Thus far the Health Service con-
tagious section and the University
Hospital's contagious ward have
managed to handle the patients while
they convalesced for the short three-
day period, but it is not known how
far the affliction will spread.
It takes from two to three weeks
for the infection to develop after ex-
posure and the disease itself is very
mild-comparable to an ordinary cold
The first outbreak occurred im-
mediately following Christmas vaca-
tion when a high of 27 patients at
one time was reached, but died down
temporarily until Tuesday when the
toll began to climb again.
All students interested in being
interviewed for entrance to a co-
operative house next semester
should call Owen Schwamm,
2-2143,. as soon as possible.
Beat Than Eat
August Helmecke, Famed
National Music Figure
Calls 'U' Band 'Tops'
Sousa said, "I wouldn't exchange
August Helmecke in his position for
any man I ever heard in any band
or orchestra either in America or
Europe"; and Mr. Helmecke says, "I'd
rather beat the bass drum than eat,"
making an unbeatable combination.-
Here for the two-day reading clinic
which closed Sunday, Mr. Helmecke
has had plenty of time to decide whe-
ther nor not he likes the drum, as
he played with Sousa for 20 years,
and is now completing his twenty-
fifth year with Edwin Franko Gold-
Terming the University Concert
Band "tops," Mr. Helmecke also
judged the band's percussion section
"excellent," a real compliment in the
face of his estimate that "only about
one drummer in a thousand really
plays the way he should."
As for the place of the concert
band in the world of music, Mr.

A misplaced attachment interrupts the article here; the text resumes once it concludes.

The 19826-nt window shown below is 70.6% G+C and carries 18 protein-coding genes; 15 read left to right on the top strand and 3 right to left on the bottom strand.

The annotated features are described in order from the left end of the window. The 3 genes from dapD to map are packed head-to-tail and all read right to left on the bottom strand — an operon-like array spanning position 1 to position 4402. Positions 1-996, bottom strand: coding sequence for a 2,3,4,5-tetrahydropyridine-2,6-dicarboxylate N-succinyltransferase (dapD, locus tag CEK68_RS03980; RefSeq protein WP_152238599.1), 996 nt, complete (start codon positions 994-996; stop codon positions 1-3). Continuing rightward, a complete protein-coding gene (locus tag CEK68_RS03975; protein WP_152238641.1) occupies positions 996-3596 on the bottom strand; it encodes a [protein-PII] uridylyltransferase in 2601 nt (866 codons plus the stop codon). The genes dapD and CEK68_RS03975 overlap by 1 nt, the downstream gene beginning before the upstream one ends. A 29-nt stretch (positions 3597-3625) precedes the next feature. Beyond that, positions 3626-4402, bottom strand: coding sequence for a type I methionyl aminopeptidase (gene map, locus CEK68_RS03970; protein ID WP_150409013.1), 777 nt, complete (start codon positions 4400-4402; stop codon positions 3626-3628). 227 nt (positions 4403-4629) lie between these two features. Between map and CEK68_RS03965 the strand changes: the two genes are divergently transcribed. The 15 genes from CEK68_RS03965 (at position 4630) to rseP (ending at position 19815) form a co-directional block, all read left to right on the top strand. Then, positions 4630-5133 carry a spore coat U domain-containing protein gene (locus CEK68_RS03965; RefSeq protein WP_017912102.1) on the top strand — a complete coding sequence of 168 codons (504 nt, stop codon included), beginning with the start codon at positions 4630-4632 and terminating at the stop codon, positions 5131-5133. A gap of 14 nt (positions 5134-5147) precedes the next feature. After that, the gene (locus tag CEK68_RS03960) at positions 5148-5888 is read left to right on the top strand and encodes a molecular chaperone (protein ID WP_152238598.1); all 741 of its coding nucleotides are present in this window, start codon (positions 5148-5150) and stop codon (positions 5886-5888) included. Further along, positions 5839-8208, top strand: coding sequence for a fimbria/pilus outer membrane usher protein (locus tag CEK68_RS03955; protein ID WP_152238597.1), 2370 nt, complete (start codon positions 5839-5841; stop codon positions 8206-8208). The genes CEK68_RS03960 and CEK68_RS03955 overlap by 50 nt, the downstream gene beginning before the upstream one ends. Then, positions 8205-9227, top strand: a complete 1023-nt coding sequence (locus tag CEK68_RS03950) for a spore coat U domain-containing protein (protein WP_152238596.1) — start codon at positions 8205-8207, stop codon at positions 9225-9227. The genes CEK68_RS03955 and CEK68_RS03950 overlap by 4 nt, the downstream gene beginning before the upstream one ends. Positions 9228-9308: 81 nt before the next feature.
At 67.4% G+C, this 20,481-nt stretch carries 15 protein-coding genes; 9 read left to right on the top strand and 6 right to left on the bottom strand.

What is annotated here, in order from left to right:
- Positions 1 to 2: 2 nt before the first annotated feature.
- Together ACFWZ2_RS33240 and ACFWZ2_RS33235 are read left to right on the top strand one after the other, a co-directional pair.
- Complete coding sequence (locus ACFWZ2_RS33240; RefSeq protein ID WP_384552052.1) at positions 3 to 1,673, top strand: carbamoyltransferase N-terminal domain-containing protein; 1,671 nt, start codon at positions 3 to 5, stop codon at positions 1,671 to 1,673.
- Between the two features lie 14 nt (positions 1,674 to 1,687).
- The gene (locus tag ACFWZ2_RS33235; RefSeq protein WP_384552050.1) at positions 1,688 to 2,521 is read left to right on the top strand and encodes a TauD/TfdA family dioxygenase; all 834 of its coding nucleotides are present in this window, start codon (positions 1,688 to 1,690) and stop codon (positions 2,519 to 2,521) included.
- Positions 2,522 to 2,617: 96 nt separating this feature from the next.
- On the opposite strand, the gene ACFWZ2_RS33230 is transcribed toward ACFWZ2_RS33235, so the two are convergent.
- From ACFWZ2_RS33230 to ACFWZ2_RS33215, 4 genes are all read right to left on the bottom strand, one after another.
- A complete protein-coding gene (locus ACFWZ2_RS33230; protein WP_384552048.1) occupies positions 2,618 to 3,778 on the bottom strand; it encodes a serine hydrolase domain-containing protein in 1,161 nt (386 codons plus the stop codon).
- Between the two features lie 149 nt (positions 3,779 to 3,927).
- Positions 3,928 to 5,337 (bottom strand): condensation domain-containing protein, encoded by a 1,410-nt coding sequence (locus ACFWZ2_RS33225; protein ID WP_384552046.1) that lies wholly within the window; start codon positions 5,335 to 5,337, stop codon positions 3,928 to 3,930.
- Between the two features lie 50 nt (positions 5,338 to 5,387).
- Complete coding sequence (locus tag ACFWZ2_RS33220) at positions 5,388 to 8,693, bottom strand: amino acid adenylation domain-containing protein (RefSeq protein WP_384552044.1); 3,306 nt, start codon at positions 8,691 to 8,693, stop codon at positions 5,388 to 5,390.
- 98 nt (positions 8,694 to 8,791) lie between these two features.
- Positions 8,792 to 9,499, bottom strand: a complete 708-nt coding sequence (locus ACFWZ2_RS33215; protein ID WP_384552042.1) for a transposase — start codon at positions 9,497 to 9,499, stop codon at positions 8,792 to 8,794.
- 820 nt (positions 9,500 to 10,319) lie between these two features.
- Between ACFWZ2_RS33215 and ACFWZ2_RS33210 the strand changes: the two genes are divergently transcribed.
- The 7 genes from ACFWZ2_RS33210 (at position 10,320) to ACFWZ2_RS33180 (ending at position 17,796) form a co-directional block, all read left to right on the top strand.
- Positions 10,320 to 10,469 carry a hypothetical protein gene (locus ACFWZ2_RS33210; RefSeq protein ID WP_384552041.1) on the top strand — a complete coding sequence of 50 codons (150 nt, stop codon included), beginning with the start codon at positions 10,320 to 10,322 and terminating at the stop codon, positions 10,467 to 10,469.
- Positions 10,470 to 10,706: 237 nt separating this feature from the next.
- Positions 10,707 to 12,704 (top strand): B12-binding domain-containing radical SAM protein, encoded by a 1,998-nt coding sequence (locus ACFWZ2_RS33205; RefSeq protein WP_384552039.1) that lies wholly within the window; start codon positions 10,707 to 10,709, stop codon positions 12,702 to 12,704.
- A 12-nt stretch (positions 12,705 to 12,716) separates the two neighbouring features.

Helmecke believes that band music
will soon come to its own "largely
because of the fine work being done
in the country's high schools and
As an example he cited Raymond
Crisara, cornetist with the University
Band last year, now playing with the
Metropolitan Opera Orchestra. "The
first performance he played," he said,
"you'd have thought he'd been play-
ing there for 25 years!"
In addition to Mr. Helmecke, na-
tional music figures at the clinic in-
clude composers Roy Harris and Erik
Liedzen and clarinetist Gustave Lan-
genus. Mr. Harris and Mr. Liedzen
were featured a guest conductors at
the University Band's mid-winter
Third guest conductor on Sunday's
concert program, directed by Prof.
William D. Revelli, was Russell How-
land of the Schgol of Music.
Pieces on the program included
Thomas's Overture to "Raymond,"
"First Suite in E-flat" by Holst, the
Finale to Dvorak's New World Sym-
phony, arranged by Mr. Liedzen, as
well as his composition "Devonnaire
Overture," and Mr. Harris's compo-
TUESDAY, JANUARY 27, 1942
VOL. LII. No. 89
Publication in the Daily Official
Bulletin is constructive notice to all
members of the University.
New Registration Dates: Students
will register for the second semester
on February 5, 6, and 7 under the
same alphabetical schedule as wasl
previously announced for February!
12, 13, and 14.
Shirley W. Smith
Home Loans: The University In-
vestment office, 100 South Wing, will
be glad to consult with anyone con-
sidering building or buying a home
or refinancing existing mortgages
and is eligible to make F.H.A. loans.
Detroit Armenian Women's Club
Scholarship: The Detroit Armenian
Women's Club offers a scholarship
for $100 for the year 1942-43 for
which young men and women of
Armenian parentage, living in the
Detroit metropolitan district who
demonstrate scholastic ability and
possess good character and who have
had at least one year of college work,
are eligible. Further information
may be obtained from me.
Dr. Frank E. Robbins,
1021 Angell Hall
Automobile Regulation: Students
may obtain permission to drive over'
the registration period and the week-
end of the J-Hop through the follow-
ing procedure: Apply in advance at
Room 2, University Hall, for a parent
signature card which is to be sent
home for the written approval of
parents. Upon presentation of this
card properly signed and filled out
bearing the make, type and license
number of the car to be used (desig-
nate whether car license plate is for
1941 or 1942), a permit will then be
granted for the period beginning
Thursday, February 5, at 8:00 a.m.
and ending on Monday, February
9, at 8:00 a.m.
Cars may not be brought into Ann
Arbor before February 5 at 8:00 a.m.
and must be taken out before 8:00
a.n . on February 9.
(Continued on Page 4)
DAILY OFFICIAL BULLETIN
A WARNER BROS.HIT, withi
BEULAH BONDI - GENE LOCKHART. ELISABETH FRASER . HARRY DAVENPOR